Microservices to do user authentication and authorization has always been a difficult point, with the OAuth2.0 password mode was invalidated, it is even more difficult.This article will share some ideas.
Two ways of thinking
There are usually two ways of thinking about authentication and authorization for microservices.
- All authentication authorization is handled by an independent user authentication authorization server, which is only responsible for issuing Token, and then the gateway is only responsible for forwarding requests to each microservice module, and each module of the microservice performs the verification process of Token by itself.
- The other one is that the gateway not only takes on the traffic forwarding role, but also takes on the authentication authorization process, and the authentication information of the current request is relayed from the gateway to the downstream server.
The first one is very simple, and I have designed it this way in several microservices projects. If you have never designed one before, I actually recommend doing it along these lines. You only need to get a server responsible for managing user and role permissions, and all other microservice modules act as resource servers to interact with this user authorization server on their own, plus the three household model system is sufficient for various scenarios.
The second one combines the OAuth2 system, where the gateway not only takes on the traffic forwarding function, but also the authentication authorization is handled at the gateway layer, and the token is relayed to the downstream service. This model requires building a UAA (User Account And Authentication) service. It is very flexible in that it can manage users or let trusted clients manage users themselves, and it is only responsible for authenticating clients (as distinct from user authentication) and authorizing them. This approach is currently used by those who use OAuth2 to build security systems for microservices.
Next, I’ll share my results on the second idea.
Spring Cloud Gateway combined with OAuth2 to provide UAA services
The technologies used are.
- Spring Cloud Gateway
- Spring Authorization Server
- Spring Security 5.0 OAuth2 Client
- OIDC 1.0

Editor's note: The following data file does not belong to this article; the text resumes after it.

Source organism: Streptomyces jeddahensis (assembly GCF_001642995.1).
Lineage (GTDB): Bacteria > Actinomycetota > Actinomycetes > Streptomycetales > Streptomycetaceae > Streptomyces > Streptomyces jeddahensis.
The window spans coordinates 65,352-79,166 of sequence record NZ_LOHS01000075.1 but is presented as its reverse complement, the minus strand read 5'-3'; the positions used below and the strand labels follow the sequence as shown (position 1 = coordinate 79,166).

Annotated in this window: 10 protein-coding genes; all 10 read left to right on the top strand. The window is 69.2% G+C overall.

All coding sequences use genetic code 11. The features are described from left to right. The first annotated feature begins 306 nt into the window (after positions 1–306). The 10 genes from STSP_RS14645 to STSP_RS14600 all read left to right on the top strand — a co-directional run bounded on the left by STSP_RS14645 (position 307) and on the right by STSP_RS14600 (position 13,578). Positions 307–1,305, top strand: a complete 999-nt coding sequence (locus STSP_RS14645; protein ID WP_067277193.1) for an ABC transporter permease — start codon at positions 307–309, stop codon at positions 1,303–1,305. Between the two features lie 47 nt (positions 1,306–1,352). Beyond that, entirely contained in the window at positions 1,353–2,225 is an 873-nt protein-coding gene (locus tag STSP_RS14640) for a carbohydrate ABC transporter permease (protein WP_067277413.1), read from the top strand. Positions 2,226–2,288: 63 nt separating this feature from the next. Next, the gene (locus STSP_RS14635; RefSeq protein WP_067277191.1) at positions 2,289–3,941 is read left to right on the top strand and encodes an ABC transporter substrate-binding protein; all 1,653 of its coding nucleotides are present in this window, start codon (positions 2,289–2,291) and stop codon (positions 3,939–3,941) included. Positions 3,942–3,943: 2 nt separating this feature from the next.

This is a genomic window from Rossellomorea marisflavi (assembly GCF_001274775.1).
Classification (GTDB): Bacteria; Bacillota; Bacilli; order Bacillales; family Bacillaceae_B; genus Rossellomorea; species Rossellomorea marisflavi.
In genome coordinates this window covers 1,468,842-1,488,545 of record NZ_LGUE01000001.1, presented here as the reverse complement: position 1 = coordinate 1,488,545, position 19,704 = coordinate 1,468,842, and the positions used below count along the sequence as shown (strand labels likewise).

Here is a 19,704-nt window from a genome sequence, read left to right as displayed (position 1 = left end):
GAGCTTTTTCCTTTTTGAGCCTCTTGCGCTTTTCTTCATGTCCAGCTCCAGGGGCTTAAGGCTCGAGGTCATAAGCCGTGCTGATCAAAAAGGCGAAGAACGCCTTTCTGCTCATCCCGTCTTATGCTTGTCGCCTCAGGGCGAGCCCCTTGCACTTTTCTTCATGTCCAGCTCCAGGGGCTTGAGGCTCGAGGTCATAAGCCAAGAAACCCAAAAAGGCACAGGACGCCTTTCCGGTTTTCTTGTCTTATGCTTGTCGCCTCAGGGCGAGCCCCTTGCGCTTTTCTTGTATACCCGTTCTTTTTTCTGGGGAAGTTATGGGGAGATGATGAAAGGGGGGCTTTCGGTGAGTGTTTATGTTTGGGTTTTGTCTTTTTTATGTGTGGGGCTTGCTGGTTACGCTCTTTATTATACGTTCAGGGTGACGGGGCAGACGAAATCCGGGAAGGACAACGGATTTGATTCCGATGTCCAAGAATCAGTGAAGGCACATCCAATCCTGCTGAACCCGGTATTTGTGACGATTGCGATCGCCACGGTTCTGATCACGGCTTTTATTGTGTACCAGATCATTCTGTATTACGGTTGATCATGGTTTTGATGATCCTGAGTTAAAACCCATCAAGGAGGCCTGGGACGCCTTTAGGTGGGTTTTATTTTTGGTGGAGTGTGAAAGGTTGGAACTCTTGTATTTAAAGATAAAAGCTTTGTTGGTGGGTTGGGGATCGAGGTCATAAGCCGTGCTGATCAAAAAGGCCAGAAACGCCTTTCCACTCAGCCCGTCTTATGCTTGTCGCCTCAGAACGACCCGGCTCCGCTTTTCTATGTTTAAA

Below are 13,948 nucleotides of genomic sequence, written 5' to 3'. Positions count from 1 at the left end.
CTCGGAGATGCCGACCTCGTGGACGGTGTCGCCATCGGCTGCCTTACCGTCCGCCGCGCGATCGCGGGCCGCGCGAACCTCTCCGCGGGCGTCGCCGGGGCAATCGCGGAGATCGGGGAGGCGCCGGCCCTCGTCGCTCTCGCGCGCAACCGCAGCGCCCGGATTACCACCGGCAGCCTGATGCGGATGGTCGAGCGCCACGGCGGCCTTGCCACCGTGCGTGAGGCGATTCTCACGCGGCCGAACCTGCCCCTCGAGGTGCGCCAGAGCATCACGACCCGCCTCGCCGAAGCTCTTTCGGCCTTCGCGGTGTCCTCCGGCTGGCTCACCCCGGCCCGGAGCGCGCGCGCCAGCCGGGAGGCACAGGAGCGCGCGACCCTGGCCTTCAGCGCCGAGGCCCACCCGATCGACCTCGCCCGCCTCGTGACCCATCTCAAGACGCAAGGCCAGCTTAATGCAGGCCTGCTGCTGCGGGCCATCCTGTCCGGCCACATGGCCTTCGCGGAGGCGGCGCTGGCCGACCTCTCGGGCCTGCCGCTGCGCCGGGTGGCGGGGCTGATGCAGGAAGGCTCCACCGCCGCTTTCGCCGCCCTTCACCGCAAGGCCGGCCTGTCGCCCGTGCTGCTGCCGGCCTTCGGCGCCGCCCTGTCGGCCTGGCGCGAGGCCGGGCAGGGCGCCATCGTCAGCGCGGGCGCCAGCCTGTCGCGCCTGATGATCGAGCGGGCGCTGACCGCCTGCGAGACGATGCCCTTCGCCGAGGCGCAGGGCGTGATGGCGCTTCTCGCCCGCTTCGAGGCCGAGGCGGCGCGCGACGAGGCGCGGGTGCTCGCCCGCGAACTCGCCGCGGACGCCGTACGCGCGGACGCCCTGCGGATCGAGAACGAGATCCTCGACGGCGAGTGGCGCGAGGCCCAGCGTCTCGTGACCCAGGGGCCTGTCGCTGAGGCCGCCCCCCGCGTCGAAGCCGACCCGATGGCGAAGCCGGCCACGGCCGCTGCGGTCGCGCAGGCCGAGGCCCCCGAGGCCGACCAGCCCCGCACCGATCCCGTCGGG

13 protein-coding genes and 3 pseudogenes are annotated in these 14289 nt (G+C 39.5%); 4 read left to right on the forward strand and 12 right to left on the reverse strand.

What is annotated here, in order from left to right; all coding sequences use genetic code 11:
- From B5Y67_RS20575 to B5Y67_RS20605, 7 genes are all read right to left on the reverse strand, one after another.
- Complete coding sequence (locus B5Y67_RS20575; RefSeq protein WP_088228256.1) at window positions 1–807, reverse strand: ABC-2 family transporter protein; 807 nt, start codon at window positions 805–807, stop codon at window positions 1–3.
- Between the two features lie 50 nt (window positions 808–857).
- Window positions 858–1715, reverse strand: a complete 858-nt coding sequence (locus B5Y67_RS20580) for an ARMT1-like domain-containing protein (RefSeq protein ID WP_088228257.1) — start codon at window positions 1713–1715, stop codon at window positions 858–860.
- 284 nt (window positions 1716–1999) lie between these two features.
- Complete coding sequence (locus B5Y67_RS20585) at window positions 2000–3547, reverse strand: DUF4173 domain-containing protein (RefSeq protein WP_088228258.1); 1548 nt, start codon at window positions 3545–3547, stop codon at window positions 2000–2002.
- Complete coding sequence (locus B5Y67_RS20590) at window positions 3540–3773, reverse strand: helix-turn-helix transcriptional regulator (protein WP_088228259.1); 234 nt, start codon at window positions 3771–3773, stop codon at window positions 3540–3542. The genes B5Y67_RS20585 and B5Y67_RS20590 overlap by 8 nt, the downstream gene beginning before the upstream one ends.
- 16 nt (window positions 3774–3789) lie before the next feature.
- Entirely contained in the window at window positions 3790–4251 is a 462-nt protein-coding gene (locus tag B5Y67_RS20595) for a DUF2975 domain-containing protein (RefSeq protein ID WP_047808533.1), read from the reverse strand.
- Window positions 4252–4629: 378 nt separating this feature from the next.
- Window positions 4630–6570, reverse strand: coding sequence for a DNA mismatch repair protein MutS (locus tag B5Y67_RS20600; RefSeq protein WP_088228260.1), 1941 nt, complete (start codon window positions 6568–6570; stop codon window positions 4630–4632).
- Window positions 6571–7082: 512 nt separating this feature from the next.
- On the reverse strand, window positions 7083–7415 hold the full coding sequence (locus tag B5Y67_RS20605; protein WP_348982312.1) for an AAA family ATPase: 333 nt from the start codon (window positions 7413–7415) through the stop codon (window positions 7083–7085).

The UAA server is naturally taken care of by the Spring Authorization Server. It is responsible for the overall user management, but of course you can also separate a dedicated user server, except that UAA needs to communicate with the user service via Spring Cloud OpenFeign; in addition it is also an OAuth2 authorization server that manages OAuth2 clients and handles OAuth2 authorization. Here’s the kicker, the gateway Gateway needs to be registered to the UAA server as an OAuth2 client and act as an OAuth2 client.
When User Agent (browser, APP) requests resources through the gateway:
The above performs a standard OAuth2 authorization code process, where Spring Cloud Gateway directs the user to the UAA server login interface to log in.
End-user login for authorization confirmation, see link in browser console.
After the user checks the authorization and confirms it, the resource is successfully accessed. Look at the link of the call.
After the authorization confirmation is submitted, it redirects again to the OAuth2 authorization code login process and finally gets the resource.
We look at the details of the final
/res/foo request, and we actually get all the user’s permissions without carrying a Token.
This is all thanks to the gateway Token Relay, the front-end application is well shielded from JWT tokens.
If there are multiple Gateway nodes and UAA nodes, you may want to combine Spring Session to implement distributed Session and distributed management of some client information, user information.